# How to show $A-B \subseteq C \Rightarrow A\cup B \subseteq B\cup C$?

I really need help with this logical proof.

Show that $A-B \subseteq C \Rightarrow A\cup B \subseteq B\cup C$.

Please show the steps to the solution. Thank you!

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I won't provide a full solution with all steps, but I can give you a fairly strong

Hint: If $x \in A \cup B$ then either $x \in B$ or $x \notin B$. If $x \in B$, then clearly $x \in B \cup C$. However, if $x \notin B$, then to which set mentioned in the problem does it belong?

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Let $x\in A\cup B$. Then either $x\in B$, or $x\not\in B$ so $x\in A$. In the second case, $x\in A-B$ so $x\in C$. The result follows.

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Call $D=A\cup B$, then $D=(D\cap B)\cup (D\cap B^c)$, where $^c$ denotes the complement. Here $D\cap B=(A\cap B)\cup (B\cap B)=(A\cap B)\cup B$ and $D\cap B^c=(A\cap B^c)\cup( B\cap B^c)=A\cap B^c$. Can you take it from here?

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One more approach is via the properties of union: it is order-preserving with respect to the inclusion, which means that $X \subseteq Y \Rightarrow X\cup Z \subseteq Y \cup Z$. However, we have $(A - B) \cup B = A \cup B$ and that completes the proof.

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A calculational approach to this old question: translate from the level of sets to the level of elements, using the definition of $\subseteq$. For the second expression, we get \begin{align} & A \cup B \;\subseteq\; B \cup C \\ \equiv & \;\;\;\;\;\text{"definition of \subseteq"} \\ & \langle \forall x :: x \in A \cup B \;\Rightarrow\; x \in B \cup C \rangle \\ \equiv & \;\;\;\;\;\text{"definition of \cup, twice"} \\ & \langle \forall x :: x \in A \lor x \in B \;\Rightarrow\; x \in B \lor x \in C \rangle \\ \equiv & \;\;\;\;\;\text{"logic: expand \Rightarrow, and apply DeMorgan to its left hand side"} \\ & \langle \forall x :: (x \not\in A \land x \not\in B) \lor x \in B \lor x \in C \rangle \\ \equiv & \;\;\;\;\;\text{"logic: use negation of x \in B in other part of \lor"} \\ & \langle \forall x :: (x \not\in A \land \textrm{true}) \lor x \in B \lor x \in C \rangle \\ \equiv & \;\;\;\;\;\text{"logic: simplify"} \\ & \langle \forall x :: x \not\in A \lor x \in B \lor x \in C \rangle \\ \end{align} Now doing the same with the other expression, we get \begin{align} & A - B \;\subseteq\; C \\ \equiv & \;\;\;\;\;\text{"definition of \subseteq"} \\ & \langle \forall x :: x \in A - B \;\Rightarrow\; x \in C \rangle \\ \equiv & \;\;\;\;\;\text{"definition of -"} \\ & \langle \forall x :: x \in A \land x \not\in B \;\Rightarrow\; x \in C \rangle \\ \equiv & \;\;\;\;\;\text{"logic: expand \Rightarrow, and apply DeMorgan to its left hand side"} \\ & \langle \forall x :: x \not\in A \lor x \in B \lor x \in C \rangle \\ \end{align}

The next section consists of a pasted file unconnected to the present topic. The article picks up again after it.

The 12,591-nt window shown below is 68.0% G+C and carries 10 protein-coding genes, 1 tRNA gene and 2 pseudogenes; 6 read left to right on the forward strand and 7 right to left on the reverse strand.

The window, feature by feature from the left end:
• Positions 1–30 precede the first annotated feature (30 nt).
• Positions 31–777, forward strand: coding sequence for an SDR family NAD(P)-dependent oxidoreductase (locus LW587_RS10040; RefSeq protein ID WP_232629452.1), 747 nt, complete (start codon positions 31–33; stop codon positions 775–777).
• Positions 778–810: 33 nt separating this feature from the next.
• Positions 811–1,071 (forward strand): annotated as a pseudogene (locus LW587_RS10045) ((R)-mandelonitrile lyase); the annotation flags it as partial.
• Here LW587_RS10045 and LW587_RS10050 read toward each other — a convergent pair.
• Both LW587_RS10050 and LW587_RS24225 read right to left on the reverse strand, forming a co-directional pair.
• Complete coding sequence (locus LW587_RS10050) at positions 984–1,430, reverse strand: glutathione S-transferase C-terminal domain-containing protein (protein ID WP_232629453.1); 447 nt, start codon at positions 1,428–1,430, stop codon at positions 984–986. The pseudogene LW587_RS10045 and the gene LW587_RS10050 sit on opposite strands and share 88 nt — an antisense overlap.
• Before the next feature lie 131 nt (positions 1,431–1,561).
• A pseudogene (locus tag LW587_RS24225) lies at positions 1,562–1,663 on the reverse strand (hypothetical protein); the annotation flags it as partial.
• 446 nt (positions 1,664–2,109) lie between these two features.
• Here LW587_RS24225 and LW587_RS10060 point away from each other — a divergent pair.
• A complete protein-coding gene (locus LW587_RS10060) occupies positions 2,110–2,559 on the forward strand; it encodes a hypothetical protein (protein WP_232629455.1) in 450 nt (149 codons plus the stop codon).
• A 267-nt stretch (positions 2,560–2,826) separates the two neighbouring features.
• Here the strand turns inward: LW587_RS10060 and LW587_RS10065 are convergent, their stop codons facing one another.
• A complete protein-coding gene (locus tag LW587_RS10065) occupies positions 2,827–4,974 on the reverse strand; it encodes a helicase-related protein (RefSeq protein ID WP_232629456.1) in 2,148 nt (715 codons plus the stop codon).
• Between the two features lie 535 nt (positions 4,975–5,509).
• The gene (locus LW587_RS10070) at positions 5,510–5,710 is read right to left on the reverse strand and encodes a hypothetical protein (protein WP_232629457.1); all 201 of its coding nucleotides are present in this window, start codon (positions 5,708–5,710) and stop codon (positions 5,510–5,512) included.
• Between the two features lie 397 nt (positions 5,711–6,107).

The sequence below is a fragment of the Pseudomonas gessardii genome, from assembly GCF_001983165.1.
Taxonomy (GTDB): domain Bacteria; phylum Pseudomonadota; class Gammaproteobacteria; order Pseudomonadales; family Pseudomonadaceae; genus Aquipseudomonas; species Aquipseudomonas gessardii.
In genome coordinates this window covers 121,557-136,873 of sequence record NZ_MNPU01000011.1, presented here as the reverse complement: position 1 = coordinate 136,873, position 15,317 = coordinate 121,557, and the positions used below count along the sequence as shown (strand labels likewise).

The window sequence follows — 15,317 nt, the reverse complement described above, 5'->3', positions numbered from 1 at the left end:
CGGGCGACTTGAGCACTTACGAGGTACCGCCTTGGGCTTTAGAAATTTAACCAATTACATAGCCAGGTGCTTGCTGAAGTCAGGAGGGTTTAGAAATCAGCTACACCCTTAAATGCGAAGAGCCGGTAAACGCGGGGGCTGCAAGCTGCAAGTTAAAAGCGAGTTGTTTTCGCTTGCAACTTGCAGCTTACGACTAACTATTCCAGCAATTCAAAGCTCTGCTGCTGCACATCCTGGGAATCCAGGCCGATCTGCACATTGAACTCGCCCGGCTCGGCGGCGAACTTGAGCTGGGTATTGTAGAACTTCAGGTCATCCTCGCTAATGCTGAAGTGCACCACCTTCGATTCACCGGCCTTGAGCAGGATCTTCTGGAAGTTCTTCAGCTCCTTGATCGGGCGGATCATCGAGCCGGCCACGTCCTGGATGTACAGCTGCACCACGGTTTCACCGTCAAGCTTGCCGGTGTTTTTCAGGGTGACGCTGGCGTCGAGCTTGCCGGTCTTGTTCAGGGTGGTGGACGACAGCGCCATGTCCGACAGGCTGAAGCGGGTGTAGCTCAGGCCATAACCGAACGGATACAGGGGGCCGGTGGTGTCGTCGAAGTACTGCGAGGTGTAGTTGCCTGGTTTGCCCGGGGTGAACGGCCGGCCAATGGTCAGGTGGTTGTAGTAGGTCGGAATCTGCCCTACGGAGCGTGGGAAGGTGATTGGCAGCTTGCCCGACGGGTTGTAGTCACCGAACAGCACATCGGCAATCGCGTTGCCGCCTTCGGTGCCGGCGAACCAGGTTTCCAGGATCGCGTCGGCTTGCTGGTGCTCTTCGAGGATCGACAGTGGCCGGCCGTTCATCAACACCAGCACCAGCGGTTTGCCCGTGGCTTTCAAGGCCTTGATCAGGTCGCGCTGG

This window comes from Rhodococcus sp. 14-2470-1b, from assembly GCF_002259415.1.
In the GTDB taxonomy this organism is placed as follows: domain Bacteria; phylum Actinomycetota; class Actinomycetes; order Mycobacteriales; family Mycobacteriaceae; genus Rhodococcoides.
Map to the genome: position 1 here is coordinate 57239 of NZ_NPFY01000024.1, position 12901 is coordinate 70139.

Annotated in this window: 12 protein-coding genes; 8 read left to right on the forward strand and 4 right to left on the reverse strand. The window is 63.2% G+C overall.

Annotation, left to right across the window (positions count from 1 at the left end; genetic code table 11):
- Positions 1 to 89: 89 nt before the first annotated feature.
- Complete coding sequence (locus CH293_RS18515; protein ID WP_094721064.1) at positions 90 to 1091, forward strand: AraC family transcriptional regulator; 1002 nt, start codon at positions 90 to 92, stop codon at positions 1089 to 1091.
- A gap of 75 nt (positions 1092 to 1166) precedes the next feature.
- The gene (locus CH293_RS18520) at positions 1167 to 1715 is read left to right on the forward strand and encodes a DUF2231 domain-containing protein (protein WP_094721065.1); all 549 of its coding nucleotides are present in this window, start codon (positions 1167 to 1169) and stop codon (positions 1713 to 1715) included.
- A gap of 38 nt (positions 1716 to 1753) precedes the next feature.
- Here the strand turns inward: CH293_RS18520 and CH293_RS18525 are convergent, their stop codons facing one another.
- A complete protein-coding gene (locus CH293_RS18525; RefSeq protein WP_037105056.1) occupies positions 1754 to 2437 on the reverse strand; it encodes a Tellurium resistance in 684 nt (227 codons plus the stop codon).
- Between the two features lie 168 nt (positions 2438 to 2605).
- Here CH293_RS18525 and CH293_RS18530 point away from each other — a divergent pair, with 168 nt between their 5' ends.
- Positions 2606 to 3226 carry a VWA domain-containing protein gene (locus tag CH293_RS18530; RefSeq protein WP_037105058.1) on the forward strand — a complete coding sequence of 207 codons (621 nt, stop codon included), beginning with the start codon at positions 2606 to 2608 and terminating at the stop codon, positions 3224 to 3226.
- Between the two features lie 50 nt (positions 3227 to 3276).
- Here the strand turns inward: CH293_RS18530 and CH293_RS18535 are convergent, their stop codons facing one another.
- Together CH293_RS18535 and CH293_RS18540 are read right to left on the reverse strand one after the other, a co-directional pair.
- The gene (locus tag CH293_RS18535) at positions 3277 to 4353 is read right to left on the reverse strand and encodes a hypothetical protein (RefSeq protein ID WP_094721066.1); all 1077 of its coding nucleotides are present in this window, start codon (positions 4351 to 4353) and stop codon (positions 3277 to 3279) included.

In both cases we end up with the same result, and therefore we have proven something sronger than originally asked: $$A \cup B \;\subseteq\; B \cup C \;\;\equiv\;\; A - B \;\subseteq\; C$$

Note how the above calculations were driven by two principles: first, the desire to work at the element level using logic, as opposed to the level of sets; second, simplify where possible. Also note that $\Rightarrow$ usually is a difficult operator to calculate with, so often (like here) I will quickly expand $P \Rightarrow Q$ into the equivalent $\lnot P \lor Q$.

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The statement can be proven in two lines of element chasing. This sort of argument is unnecessary. –  Vectk Apr 30 '13 at 7:41
@Brian Could you show such a proof in an answer of your own? Is my proof unnecessarily complex? My goal in proofs like this is to minimize the number of surprises for the reader. Is my proof unnecessarily long? All in all, leaving out the hints (which in 'standard' proofs are also left out) my proof is about 150 characters, and I have spelled out several steps which I would normally skip. Or does my proof use unnecessary mechanisms? Thanks! –  Marnix Klooster Apr 30 '13 at 7:54
The proof is simple. Let $x \in A \cup B$. If $x \in B$, then $x \in B \cup C$. If $x \notin B$, then $x \in A \setminus B$, so $x \in C \subset B \cup C$. In any case $x \in B \cup C$, so $A \cup B \subset B \cup C$. That's it. Your proof is needlessly complicated and will likely confuse the OP. –  Vectk Apr 30 '13 at 22:34
Thanks! Yes, that is shorter. My main gripe is the 'surprise' in proofs like yours: why did you decide to split on $x\in B$ and $x\not\in B$? This makes the proof appear like a trick to the reader, while a straightforward calculation (as in my proof) also works. Also, "then $x\in A\backslash B$" looks trivial, but here the reader really has to understand how to use $x\in A\cup B$. Finally, your proof is half the length of mine, but my proof also proves the other direction. @user1442762 As the OP, I'm genuinely curious whether you find my proof needlessly complicated and confusing. –  Marnix Klooster May 1 '13 at 6:16